3. Emphasis on the fantasy tale vs. just monster killing/dungeon crawling. To be fair, D&D 5E (for example) provides lots of tools to do all sorts of cool stuff, but then limits the bulk of it's XP system to slaying things. FAGE provides a more well-rounded experience as part of its core design.

4. Ease of play. It's all about six sided dice, and the game has some very clean math in my experience.

5. Gorgeous, readable book! This is harder to achieve than it sounds, but Green Ronin really knows how to produce a nice looking, easily accessible tome.

Some downsides:

1. The "interlligence" typo is indicative of a few such editorial gaffs. On the plus side maybe the already-planned second printing will fix these issues.

2. It really needs more adversaries as well as more conventional beasties statted out in the core, or in a bestiary hopefully out yesterday. But with the PDF and Dragon AGE resources out there you can make do for now.

3. This is still definitely a "basic book" in the sense that it gives you enough to run with the game (a lot more than the D&D Basic Rules, to contrast) but after a year of using these rules I bet I'd start wishing for some follow-up material. I am confident Green Ronin has plans, though.

EDIT: I've bounced around a lot on what system(s) to use for my Sarvaelen (Watchers of the Sullen Vigil) setting....now thinking Fantasy Age might be the best fit....hmmmmm!

*All of the old AGE System documents are directly compatible with Dragon AGE but need minor conversion to Fantasy AGE, which uses some slightly different ability score names, and the combat skills (formerly dexterity in DA) is now split between accuracy and fighting scores. Abilities and attacks seem to mesh fine, however. Hopefully Green Ronin will think about releasing Fantasy AGE -compatible editions of these prior works that require no effort at conversion.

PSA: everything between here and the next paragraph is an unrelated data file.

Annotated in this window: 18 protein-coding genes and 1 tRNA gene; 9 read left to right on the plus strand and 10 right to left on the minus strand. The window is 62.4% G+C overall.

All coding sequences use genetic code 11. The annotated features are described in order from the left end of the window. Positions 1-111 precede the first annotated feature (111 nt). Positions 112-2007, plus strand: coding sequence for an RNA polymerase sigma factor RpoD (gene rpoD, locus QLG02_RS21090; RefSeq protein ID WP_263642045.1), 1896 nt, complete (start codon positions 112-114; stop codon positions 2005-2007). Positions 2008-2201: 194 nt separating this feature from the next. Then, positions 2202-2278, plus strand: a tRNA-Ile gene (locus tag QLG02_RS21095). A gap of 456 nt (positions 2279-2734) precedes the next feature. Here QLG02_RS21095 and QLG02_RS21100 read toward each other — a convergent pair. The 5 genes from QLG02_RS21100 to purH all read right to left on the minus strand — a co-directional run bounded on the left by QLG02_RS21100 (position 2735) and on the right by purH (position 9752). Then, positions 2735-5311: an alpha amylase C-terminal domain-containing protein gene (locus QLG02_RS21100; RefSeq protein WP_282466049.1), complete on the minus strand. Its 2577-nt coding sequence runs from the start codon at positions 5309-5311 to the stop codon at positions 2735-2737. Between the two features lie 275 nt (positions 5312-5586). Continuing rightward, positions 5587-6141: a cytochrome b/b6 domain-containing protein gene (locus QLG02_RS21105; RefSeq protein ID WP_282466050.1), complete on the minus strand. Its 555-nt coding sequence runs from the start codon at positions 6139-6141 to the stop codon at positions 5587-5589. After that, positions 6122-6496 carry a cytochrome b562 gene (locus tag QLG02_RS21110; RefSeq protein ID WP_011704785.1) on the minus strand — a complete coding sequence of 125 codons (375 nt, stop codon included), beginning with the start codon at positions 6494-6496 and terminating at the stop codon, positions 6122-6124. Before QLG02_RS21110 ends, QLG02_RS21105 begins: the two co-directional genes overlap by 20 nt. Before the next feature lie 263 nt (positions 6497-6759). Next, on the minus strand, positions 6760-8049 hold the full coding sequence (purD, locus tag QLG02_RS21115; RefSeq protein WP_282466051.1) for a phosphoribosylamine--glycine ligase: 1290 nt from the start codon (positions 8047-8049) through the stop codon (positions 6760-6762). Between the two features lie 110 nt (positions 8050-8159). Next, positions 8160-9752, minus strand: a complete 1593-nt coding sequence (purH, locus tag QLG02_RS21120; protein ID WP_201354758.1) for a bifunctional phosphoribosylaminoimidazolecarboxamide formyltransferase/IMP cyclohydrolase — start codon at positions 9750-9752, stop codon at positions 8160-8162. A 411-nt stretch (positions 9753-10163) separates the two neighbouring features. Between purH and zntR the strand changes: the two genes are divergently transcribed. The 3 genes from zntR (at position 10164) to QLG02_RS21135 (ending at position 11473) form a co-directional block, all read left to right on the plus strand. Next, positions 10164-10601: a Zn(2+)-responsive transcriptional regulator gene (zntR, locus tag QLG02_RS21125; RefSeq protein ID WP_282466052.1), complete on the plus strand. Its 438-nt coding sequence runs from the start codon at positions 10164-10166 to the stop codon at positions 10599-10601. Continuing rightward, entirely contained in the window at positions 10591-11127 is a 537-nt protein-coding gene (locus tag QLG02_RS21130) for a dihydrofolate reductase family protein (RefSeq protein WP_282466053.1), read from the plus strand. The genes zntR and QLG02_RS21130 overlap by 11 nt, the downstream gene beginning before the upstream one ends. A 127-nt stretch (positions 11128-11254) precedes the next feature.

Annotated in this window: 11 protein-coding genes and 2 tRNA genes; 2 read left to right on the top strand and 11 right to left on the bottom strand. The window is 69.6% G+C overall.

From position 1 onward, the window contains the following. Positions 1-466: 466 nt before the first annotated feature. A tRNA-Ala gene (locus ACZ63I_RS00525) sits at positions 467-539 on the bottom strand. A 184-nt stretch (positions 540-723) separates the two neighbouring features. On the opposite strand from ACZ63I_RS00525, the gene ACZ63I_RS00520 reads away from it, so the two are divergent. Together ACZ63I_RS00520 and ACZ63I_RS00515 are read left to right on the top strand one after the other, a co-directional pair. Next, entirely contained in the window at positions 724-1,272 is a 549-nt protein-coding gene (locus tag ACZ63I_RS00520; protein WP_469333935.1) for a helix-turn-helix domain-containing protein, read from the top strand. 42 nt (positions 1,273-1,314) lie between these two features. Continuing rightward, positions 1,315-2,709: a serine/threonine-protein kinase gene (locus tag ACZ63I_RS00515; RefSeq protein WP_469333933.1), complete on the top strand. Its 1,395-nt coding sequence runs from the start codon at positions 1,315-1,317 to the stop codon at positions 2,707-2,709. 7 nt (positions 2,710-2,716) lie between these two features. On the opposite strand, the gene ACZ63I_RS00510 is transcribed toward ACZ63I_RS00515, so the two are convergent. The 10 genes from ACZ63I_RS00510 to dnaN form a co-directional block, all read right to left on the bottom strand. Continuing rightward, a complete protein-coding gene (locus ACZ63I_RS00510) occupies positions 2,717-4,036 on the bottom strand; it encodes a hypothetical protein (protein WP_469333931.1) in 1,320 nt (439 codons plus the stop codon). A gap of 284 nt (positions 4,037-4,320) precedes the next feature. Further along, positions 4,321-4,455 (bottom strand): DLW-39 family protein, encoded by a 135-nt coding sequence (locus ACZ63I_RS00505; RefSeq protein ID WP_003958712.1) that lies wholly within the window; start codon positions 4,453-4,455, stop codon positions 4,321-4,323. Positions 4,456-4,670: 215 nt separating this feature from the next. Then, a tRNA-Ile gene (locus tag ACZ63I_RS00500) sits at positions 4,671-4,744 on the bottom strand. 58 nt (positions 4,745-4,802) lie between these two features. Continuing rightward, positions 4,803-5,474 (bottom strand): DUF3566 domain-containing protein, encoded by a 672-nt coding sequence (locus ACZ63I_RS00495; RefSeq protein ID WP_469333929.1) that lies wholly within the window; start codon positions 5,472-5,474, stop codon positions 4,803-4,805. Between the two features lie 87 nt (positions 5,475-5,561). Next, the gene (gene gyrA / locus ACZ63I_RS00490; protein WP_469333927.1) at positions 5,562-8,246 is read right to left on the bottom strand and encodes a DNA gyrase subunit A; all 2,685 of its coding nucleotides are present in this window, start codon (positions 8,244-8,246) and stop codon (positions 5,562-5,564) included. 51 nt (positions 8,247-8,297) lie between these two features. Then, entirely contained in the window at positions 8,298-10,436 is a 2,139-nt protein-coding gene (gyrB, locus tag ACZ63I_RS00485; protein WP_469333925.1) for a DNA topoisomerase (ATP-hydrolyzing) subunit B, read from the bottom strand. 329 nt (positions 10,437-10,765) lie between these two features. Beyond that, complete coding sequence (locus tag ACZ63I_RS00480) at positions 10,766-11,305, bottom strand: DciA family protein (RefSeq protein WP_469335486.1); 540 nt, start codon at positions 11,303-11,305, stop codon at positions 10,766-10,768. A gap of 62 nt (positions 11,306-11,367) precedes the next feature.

1. Do you know if they have an Ogl-like for FAGE?

  2. From what I can find it looks like Green Ronin intends to do a license similar to the one for Savage Worlds. There's a blog here on the subject: http://spriggans-den.com/?p=2873

  3. I know this is a very D&D'esque question, but how are Clerics handled in the game. Are they just a different type of Mage?

    All magic is the same in my mind for generic fantasy settings, it's how you get access to that magic that is different. Learning it (Wizards), Praying for it (Clerics) Making a bargin for it (Warlocks), Inherent ability (Sorcerers).

    As long as there is some way to magically heal (which is a trope so embedded in my generic fantasy brain I feel an RPG system without that isn't complete)

    1. Fantasy AGE has only one magic system, and one class using mage (mages), but making clericcs out of them is a matter of picking the right focuses (such as religion), and identifying which arcane talents would be offered by the cleric's cult/church. There is a healing arcana which fits the classic cleric really well. It's an interesting system because it end-loads the priest/cleric concepts into the setting and focus of the character, while leaving the idea of magic as a thing that just works, and the GM can let the setting define the nuances.

      Specializations are another way to enhance mages into clerical roles. The book offers one: miracle worker, which is a healer. It would be easy to add priest and druid specializations, and I bet when they release expansions for this we'll see stuff like that.